He was very much a sympathizer with the peace and justice movement, and his comment was meant to offer an honest self-critique. Ironically, one of the participants in the workshop stood up and shouted at the speaker: “Bullshit!” He went on to say that this accusation was an insult to the peace-activists’ righteous anger and an unfair assessment of the many people who have faced so much hardship over the years. The burden of unrighteous anger, the man said, rested squarely on the shoulders of war-mongering conservatives.

The biblical scholar replied in a calm voice, “Sir, your demeanor and words do little service to our cause.”

Pope Paul VI, in his 1975 Apostolic Exhortation on evangelization, Evangelii Nuntiandi, argues that it is those who have been freed from sin’s grip by God’s liberating grace who are able to bear the force of joy. I will leave you with his words:

Let us therefore preserve our fervor of spirit. Let us preserve the delightful and comforting joy of evangelizing, even when it is in tears that we must sow. May it mean for us an interior enthusiasm that nobody and nothing can quench. May it be the great joy of our consecrated lives. And may the world of our time, which is searching, sometimes with anguish, sometimes with hope, be enabled to receive the Good News not from evangelizers who are dejected, discouraged, impatient or anxious, but from ministers of the Gospel whose lives glow with fervor, who have first received the joy of Christ, and who are willing to risk their lives so that the kingdom may be proclaimed and the Church established in the midst of the world.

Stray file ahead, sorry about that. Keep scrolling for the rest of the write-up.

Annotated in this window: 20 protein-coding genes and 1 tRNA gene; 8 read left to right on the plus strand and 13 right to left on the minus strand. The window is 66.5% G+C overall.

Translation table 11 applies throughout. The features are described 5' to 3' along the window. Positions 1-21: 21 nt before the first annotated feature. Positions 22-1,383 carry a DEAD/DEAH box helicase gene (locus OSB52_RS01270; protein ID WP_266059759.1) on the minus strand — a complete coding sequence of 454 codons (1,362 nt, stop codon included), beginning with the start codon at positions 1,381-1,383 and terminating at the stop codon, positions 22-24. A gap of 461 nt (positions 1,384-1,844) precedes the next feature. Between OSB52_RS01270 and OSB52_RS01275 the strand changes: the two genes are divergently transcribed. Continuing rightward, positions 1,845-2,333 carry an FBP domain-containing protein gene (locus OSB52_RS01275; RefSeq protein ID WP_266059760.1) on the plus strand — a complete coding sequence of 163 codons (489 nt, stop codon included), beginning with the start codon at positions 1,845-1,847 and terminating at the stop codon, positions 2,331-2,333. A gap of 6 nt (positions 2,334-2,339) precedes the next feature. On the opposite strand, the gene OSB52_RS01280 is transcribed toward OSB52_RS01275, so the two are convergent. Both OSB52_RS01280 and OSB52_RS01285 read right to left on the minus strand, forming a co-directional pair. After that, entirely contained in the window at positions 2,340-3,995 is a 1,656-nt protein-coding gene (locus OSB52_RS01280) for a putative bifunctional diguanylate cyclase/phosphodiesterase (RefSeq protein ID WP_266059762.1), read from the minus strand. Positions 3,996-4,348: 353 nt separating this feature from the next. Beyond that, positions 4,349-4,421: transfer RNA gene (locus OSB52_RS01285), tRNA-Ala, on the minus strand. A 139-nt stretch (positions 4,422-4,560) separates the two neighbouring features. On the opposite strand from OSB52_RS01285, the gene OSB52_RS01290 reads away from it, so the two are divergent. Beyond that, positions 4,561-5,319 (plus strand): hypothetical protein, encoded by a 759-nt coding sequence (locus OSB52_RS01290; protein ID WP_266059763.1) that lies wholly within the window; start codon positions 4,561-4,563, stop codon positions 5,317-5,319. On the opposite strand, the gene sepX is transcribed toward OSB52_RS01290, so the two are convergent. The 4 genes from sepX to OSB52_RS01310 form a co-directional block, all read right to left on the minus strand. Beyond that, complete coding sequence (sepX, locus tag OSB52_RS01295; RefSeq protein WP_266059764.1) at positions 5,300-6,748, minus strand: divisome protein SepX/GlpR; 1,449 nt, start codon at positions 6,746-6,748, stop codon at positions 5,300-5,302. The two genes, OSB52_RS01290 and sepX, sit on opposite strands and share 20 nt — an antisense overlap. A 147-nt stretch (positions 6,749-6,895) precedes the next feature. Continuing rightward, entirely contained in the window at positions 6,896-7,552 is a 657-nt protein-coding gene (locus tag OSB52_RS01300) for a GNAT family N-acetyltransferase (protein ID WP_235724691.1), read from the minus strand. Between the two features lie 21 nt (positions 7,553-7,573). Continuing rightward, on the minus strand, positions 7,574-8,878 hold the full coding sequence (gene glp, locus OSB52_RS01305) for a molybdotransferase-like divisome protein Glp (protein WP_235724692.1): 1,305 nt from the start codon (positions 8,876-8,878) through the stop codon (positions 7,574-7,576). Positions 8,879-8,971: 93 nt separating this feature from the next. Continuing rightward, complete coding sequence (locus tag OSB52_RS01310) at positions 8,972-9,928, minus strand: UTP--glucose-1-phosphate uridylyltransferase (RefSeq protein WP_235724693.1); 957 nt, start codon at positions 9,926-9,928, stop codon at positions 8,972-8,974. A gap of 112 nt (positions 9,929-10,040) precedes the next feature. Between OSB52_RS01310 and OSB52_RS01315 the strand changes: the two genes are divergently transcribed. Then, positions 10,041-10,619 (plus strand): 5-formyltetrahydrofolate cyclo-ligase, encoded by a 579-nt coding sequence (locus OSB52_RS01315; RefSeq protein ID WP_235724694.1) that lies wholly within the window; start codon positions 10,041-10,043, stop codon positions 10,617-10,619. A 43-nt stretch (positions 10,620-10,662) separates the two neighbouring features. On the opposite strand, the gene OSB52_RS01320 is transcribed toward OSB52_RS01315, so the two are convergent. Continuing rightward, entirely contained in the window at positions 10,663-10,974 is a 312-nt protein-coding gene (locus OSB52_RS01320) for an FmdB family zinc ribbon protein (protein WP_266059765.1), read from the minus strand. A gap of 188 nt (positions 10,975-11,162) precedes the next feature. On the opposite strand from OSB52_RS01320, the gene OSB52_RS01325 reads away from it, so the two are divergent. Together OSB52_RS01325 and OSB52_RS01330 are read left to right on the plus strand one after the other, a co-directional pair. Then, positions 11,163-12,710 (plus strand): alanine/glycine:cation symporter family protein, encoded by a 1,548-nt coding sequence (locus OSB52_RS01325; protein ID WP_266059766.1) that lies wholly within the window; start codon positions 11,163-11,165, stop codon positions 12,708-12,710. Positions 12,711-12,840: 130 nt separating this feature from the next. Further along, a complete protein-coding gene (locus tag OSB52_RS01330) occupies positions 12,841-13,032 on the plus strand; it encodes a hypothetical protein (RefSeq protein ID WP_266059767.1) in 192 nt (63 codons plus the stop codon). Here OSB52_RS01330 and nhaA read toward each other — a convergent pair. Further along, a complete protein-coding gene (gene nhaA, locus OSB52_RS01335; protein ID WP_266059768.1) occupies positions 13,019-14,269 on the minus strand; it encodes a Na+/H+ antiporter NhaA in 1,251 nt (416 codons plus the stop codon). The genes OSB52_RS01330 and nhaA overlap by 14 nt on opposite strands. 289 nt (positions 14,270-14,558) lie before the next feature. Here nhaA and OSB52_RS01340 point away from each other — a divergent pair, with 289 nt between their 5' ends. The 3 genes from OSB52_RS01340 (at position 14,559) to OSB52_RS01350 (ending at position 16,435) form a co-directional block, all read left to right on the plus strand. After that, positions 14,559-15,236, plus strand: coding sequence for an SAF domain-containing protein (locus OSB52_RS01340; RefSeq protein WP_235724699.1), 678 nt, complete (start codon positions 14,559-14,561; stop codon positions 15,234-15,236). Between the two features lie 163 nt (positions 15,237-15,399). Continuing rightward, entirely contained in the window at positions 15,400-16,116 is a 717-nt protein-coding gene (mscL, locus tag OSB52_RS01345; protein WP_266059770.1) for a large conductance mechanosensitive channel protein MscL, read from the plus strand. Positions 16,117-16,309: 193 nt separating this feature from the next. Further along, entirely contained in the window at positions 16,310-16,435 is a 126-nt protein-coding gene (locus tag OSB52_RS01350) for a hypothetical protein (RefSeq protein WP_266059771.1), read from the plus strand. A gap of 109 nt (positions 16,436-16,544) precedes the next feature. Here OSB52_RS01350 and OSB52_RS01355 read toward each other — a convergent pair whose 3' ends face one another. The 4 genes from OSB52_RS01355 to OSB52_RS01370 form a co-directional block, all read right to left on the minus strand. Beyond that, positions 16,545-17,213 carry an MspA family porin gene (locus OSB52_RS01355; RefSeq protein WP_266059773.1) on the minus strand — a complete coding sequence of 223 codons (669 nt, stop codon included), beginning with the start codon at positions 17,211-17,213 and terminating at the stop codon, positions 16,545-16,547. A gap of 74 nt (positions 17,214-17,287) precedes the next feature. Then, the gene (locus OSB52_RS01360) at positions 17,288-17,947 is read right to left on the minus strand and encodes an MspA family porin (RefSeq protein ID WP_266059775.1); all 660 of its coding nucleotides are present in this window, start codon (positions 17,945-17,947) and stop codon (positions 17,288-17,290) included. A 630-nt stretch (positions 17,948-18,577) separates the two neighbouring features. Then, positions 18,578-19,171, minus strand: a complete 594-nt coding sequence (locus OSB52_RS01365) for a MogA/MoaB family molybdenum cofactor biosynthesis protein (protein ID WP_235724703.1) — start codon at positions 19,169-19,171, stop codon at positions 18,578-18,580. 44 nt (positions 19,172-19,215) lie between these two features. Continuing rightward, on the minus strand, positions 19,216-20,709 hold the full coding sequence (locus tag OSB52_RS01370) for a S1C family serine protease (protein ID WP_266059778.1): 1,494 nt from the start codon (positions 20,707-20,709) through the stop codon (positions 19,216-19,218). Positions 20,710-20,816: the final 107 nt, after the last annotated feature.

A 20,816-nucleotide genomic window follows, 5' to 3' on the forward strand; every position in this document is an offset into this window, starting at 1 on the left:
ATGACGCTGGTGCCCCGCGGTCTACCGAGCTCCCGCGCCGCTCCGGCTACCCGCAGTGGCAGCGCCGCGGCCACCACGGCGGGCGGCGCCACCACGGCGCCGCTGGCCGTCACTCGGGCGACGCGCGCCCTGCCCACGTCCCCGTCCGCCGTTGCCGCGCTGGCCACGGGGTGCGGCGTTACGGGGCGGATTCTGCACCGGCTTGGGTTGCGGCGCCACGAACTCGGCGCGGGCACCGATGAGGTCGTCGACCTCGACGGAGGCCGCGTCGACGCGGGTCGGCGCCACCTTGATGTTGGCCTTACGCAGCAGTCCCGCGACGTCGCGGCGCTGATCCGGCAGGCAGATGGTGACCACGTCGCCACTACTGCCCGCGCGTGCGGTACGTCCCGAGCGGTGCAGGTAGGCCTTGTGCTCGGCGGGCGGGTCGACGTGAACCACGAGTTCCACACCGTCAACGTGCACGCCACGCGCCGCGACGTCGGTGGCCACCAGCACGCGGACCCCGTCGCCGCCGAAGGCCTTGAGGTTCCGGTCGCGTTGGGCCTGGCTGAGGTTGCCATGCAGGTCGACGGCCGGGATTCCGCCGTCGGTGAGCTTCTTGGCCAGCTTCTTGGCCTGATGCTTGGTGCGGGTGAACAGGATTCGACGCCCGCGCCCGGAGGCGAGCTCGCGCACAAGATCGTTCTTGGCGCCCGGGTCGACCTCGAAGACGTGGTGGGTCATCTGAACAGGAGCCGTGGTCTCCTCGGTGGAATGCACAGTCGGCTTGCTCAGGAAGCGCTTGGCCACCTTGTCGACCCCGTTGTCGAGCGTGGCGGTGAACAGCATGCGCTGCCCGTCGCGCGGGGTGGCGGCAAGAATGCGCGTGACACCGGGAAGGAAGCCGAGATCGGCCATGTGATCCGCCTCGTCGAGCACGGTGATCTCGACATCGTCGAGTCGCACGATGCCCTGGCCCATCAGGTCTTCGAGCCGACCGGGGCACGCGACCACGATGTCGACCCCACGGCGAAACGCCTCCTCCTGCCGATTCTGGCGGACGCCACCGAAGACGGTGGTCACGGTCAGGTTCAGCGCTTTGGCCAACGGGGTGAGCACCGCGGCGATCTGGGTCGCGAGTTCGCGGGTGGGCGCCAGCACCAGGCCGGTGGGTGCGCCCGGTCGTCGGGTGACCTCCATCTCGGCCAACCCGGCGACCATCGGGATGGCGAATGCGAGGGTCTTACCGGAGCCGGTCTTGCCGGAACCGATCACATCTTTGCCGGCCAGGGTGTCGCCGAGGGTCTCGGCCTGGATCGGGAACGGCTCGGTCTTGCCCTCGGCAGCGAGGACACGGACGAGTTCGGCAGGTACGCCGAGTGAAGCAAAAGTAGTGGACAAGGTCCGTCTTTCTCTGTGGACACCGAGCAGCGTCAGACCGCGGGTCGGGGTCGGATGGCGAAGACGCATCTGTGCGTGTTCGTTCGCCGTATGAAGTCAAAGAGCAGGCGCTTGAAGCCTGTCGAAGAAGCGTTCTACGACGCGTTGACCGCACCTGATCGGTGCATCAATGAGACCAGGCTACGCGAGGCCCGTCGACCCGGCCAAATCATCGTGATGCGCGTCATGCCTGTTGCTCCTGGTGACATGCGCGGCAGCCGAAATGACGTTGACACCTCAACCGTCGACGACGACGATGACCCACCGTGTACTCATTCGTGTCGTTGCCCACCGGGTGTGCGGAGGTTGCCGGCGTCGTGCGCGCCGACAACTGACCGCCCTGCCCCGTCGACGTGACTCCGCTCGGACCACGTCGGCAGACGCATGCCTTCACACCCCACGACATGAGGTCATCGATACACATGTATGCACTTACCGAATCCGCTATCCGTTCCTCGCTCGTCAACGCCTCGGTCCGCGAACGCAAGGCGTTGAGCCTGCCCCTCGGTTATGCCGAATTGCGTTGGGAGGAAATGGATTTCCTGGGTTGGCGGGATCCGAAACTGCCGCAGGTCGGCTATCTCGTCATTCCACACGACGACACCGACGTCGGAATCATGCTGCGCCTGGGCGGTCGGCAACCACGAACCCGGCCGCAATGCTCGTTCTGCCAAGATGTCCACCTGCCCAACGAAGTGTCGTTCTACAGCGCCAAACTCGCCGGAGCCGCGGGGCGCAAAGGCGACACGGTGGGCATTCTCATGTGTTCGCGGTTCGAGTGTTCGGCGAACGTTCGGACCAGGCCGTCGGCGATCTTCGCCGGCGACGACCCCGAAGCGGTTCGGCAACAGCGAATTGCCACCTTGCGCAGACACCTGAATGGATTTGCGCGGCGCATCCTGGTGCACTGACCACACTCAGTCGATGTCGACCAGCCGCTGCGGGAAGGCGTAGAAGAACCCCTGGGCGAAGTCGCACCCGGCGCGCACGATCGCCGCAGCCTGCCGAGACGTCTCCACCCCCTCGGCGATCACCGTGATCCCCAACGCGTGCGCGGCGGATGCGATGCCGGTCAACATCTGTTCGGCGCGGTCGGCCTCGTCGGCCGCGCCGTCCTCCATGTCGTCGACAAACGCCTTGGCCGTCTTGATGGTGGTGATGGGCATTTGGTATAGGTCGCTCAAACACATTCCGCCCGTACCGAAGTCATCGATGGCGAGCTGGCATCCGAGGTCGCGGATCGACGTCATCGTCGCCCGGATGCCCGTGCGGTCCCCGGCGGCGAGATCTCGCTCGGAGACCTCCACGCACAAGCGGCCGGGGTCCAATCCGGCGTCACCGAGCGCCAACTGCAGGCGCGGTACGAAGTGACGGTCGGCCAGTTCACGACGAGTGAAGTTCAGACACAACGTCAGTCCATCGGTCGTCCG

When I’m gone

A completely irrelevant, playful post.

I am the master of (bad) puns, and frequently inflict them on my wife and children, inducing varying levels of groans, “Daaad,” and “Stooop.” I, however, laugh heartily at my own jokes. Gets me through the day.

But when my wife, Patti, reacts to them, I often sing to her the refrain of Anna Kendrick’s Cups. Here’s a fun rendition of it:

Darkness, 2

An additional word regarding yesterday’s post about the trial of dark faith of Mother Teresa.

The kind of trial Mother endured was, in the history of saints, rare both for its intensity and its duration. St. John of the Cross, in the Spiritual Canticle, says that those saints who are chosen by God to effect great things in the Church and the world, and have “many spiritual children,” often receive both spectacular graces and great trials (cf. Isaiah 53; Luke 2:35). With graces and trials complementing each other. This is very much the meaning of what Jesus tells us in the Gospel, “to whom much is given, much will be required” (Luke 12:48).

St. John of the Cross also says that those who endure these darkest of nights are truly to be given the title of “martyrs” as their gift of self — “laying down their life” — is both radical and total. These saints are called in the Jewish tradition the “pillars of the world,” giving us their massive shoulders to stand on. They offer the faithful an amplification of certain truths of faith, realities all of us face, though we may never face them in the dimensions these Pillars did. Unquestionably, Mother was one of these giants.